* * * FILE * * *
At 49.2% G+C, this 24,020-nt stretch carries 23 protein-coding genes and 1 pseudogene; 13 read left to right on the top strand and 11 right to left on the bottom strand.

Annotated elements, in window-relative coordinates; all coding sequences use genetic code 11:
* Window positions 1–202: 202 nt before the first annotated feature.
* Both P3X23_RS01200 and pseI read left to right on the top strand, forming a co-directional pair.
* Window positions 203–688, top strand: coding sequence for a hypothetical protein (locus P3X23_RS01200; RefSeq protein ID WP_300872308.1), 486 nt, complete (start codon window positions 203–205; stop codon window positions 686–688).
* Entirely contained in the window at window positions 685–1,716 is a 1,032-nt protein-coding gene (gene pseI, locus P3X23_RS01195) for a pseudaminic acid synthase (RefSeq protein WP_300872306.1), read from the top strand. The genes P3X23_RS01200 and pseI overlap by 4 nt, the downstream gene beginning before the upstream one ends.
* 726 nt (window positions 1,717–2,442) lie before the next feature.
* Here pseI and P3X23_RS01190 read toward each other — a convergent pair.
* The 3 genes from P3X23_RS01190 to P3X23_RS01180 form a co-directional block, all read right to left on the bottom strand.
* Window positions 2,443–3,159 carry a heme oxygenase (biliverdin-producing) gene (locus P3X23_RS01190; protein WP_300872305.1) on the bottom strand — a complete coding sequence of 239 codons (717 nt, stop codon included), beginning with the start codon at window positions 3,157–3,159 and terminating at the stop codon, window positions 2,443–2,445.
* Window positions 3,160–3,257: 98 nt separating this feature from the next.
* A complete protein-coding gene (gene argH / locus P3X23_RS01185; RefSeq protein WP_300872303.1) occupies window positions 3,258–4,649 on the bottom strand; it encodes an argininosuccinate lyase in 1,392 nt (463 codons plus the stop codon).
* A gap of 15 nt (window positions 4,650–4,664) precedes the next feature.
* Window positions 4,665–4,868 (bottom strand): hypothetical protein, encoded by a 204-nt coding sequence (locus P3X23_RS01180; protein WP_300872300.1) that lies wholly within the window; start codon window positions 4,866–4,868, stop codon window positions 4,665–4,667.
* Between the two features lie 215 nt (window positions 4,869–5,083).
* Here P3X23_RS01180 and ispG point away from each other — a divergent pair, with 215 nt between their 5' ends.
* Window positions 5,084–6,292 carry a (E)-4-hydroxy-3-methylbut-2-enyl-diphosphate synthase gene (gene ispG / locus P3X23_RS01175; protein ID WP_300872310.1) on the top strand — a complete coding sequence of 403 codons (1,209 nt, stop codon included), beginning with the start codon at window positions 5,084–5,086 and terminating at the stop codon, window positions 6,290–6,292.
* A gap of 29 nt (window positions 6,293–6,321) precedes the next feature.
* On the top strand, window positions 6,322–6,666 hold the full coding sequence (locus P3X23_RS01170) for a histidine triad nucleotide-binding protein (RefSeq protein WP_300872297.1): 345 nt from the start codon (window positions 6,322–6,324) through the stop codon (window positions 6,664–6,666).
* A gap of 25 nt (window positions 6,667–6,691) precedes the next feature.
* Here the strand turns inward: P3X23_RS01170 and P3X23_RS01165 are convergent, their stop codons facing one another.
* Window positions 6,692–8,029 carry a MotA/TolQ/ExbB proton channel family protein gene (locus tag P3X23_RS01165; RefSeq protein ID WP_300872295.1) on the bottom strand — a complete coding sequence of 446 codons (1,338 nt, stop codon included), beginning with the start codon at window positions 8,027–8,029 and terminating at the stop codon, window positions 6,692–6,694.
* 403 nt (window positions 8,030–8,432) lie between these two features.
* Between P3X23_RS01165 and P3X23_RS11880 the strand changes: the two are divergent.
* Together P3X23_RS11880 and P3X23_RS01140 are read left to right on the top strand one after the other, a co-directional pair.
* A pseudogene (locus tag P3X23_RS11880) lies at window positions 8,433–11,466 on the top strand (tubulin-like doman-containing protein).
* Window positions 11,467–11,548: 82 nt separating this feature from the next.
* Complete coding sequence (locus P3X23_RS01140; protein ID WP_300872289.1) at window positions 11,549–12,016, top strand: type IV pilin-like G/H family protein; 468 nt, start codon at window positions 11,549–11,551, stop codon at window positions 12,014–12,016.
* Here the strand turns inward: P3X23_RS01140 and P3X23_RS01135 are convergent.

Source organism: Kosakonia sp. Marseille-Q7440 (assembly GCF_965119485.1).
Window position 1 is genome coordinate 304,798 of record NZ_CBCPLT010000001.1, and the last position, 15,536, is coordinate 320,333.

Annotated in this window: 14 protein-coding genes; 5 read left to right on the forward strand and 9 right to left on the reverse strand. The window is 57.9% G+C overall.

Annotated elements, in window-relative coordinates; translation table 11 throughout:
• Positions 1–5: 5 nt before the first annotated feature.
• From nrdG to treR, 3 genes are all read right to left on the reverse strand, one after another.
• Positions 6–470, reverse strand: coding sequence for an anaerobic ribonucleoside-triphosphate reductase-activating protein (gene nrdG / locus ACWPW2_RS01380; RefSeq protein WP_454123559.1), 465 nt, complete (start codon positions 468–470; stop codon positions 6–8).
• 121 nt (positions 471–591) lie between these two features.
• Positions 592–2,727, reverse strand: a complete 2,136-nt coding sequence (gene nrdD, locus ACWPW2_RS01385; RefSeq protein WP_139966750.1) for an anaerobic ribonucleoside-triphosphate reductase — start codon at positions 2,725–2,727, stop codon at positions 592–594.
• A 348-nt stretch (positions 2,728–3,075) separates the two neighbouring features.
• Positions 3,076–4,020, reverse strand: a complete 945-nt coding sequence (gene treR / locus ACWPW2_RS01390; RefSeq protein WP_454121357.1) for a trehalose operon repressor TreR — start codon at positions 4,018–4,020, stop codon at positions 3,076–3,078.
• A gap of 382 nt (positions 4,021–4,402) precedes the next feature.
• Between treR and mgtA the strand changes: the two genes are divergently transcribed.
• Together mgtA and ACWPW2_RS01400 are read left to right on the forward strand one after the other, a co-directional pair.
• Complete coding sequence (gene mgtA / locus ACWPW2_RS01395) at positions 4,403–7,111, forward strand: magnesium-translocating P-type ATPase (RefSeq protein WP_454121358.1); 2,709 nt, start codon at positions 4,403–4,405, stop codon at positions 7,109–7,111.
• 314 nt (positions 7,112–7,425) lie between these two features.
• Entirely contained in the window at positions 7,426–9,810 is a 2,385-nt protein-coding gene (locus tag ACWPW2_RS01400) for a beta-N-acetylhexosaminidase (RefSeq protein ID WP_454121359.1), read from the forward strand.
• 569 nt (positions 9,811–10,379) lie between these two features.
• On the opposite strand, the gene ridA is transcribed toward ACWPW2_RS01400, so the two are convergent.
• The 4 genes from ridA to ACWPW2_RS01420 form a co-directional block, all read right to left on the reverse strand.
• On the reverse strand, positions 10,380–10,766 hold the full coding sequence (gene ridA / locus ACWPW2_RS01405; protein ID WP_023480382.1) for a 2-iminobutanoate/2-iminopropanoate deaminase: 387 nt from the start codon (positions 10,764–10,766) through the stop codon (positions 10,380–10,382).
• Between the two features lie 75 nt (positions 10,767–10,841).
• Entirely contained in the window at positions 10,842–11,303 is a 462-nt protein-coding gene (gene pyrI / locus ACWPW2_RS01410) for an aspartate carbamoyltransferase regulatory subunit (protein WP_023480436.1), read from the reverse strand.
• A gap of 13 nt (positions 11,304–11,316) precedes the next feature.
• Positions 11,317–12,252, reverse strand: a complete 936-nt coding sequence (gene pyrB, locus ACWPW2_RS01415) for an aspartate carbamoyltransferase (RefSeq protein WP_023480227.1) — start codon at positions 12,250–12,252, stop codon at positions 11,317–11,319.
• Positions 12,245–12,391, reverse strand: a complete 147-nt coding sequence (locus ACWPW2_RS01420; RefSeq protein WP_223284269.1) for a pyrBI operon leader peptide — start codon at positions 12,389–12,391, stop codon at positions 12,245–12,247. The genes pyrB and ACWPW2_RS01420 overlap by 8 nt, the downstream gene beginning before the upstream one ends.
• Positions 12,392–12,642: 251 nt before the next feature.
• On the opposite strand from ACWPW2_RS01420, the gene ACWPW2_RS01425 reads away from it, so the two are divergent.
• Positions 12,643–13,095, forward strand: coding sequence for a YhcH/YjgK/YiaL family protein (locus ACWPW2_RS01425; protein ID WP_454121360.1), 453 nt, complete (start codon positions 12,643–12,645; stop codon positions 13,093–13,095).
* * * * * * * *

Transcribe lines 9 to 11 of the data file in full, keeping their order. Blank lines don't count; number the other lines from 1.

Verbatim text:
* The 3 genes from P3X23_RS01190 to P3X23_RS01180 form a co-directional block, all read right to left on the bottom strand.
* Window positions 2,443–3,159 carry a heme oxygenase (biliverdin-producing) gene (locus P3X23_RS01190; protein WP_300872305.1) on the bottom strand — a complete coding sequence of 239 codons (717 nt, stop codon included), beginning with the start codon at window positions 3,157–3,159 and terminating at the stop codon, window positions 2,443–2,445.
* Window positions 3,160–3,257: 98 nt separating this feature from the next.